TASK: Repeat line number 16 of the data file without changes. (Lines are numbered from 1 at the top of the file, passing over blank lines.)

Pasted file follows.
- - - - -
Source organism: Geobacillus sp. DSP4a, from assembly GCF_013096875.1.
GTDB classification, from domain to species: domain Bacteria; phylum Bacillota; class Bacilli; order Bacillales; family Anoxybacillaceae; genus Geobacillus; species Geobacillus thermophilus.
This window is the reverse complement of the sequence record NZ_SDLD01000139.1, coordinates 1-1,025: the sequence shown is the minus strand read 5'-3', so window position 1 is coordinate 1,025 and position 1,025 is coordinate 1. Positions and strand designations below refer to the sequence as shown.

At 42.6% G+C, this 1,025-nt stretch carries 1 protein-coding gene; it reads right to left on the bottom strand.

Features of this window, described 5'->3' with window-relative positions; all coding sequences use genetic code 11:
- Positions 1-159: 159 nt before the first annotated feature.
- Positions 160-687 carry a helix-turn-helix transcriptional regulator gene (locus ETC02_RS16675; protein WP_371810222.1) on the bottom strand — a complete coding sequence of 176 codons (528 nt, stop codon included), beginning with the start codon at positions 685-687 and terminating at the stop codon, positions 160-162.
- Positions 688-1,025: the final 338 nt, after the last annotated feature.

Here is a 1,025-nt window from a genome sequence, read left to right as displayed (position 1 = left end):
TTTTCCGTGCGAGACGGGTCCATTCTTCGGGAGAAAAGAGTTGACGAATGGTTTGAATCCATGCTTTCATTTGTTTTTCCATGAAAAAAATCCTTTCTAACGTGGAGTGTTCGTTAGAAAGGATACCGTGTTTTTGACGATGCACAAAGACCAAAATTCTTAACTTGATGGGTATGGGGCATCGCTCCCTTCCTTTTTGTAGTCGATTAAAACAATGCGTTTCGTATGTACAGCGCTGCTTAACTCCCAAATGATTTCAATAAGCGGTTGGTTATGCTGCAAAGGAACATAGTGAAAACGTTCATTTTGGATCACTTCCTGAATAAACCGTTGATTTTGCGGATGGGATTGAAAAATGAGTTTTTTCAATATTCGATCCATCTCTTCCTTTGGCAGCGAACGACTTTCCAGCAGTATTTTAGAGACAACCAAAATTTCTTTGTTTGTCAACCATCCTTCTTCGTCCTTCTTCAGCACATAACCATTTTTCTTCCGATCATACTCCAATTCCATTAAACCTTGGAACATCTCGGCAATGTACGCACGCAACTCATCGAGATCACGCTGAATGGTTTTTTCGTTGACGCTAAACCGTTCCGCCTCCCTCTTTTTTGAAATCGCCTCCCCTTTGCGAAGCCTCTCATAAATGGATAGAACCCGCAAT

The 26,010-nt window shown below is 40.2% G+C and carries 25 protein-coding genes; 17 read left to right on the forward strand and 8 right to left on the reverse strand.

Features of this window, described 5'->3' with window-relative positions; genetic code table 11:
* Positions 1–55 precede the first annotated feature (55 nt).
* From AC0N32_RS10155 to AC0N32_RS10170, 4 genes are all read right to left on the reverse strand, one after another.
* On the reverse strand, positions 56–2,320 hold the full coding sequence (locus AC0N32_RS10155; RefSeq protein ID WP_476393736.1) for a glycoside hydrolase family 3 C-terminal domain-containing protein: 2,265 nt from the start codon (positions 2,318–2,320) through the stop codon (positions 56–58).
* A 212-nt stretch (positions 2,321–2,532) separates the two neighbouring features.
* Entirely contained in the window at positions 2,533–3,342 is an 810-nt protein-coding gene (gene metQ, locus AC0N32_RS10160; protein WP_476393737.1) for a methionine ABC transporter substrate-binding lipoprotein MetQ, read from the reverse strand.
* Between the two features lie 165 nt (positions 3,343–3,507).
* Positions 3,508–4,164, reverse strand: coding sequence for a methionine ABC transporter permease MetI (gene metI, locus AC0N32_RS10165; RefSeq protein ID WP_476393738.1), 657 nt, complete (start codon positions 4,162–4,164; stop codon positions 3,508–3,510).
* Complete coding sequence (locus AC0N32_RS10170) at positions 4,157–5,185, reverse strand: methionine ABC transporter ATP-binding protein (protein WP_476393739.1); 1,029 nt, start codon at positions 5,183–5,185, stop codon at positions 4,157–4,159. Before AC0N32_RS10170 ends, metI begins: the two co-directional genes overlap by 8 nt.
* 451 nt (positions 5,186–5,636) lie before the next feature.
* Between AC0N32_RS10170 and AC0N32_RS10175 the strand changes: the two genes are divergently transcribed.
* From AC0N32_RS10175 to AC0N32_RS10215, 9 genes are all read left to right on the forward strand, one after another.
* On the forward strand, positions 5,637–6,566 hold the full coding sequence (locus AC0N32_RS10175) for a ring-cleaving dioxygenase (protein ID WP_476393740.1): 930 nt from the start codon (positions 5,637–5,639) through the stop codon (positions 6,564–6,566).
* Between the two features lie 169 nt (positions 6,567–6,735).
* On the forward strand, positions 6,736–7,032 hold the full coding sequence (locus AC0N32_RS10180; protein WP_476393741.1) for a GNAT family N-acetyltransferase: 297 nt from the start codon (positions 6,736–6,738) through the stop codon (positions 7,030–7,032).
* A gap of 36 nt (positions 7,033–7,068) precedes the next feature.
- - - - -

* A 212-nt stretch (positions 2,321–2,532) separates the two neighbouring features.